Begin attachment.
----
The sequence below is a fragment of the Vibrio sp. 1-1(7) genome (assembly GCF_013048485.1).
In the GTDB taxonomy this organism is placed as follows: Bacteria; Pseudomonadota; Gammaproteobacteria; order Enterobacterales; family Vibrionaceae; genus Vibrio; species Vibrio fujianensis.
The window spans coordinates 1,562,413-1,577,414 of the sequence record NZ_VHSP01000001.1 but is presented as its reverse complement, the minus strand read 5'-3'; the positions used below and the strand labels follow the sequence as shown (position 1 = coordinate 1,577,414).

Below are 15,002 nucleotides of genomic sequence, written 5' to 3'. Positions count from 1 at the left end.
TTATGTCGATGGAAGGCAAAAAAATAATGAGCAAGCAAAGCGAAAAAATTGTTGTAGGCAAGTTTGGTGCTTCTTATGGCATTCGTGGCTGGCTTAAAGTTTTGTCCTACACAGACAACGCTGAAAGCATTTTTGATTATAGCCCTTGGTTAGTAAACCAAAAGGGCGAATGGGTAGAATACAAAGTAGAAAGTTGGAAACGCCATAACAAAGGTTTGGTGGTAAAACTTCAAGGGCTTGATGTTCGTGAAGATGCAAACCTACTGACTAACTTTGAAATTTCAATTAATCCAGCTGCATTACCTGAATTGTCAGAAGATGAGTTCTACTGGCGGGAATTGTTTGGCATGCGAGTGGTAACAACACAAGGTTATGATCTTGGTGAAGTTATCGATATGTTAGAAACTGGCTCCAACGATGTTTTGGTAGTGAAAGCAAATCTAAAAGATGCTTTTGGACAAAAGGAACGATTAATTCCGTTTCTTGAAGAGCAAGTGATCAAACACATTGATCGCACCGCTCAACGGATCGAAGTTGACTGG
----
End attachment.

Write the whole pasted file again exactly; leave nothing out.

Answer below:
The sequence below is a fragment of the Vibrio sp. 1-1(7) genome (assembly GCF_013048485.1).
In the GTDB taxonomy this organism is placed as follows: Bacteria; Pseudomonadota; Gammaproteobacteria; order Enterobacterales; family Vibrionaceae; genus Vibrio; species Vibrio fujianensis.
The window spans coordinates 1,562,413-1,577,414 of the sequence record NZ_VHSP01000001.1 but is presented as its reverse complement, the minus strand read 5'-3'; the positions used below and the strand labels follow the sequence as shown (position 1 = coordinate 1,577,414).

Below are 15,002 nucleotides of genomic sequence, written 5' to 3'. Positions count from 1 at the left end.
TTATGTCGATGGAAGGCAAAAAAATAATGAGCAAGCAAAGCGAAAAAATTGTTGTAGGCAAGTTTGGTGCTTCTTATGGCATTCGTGGCTGGCTTAAAGTTTTGTCCTACACAGACAACGCTGAAAGCATTTTTGATTATAGCCCTTGGTTAGTAAACCAAAAGGGCGAATGGGTAGAATACAAAGTAGAAAGTTGGAAACGCCATAACAAAGGTTTGGTGGTAAAACTTCAAGGGCTTGATGTTCGTGAAGATGCAAACCTACTGACTAACTTTGAAATTTCAATTAATCCAGCTGCATTACCTGAATTGTCAGAAGATGAGTTCTACTGGCGGGAATTGTTTGGCATGCGAGTGGTAACAACACAAGGTTATGATCTTGGTGAAGTTATCGATATGTTAGAAACTGGCTCCAACGATGTTTTGGTAGTGAAAGCAAATCTAAAAGATGCTTTTGGACAAAAGGAACGATTAATTCCGTTTCTTGAAGAGCAAGTGATCAAACACATTGATCGCACCGCTCAACGGATCGAAGTTGACTGG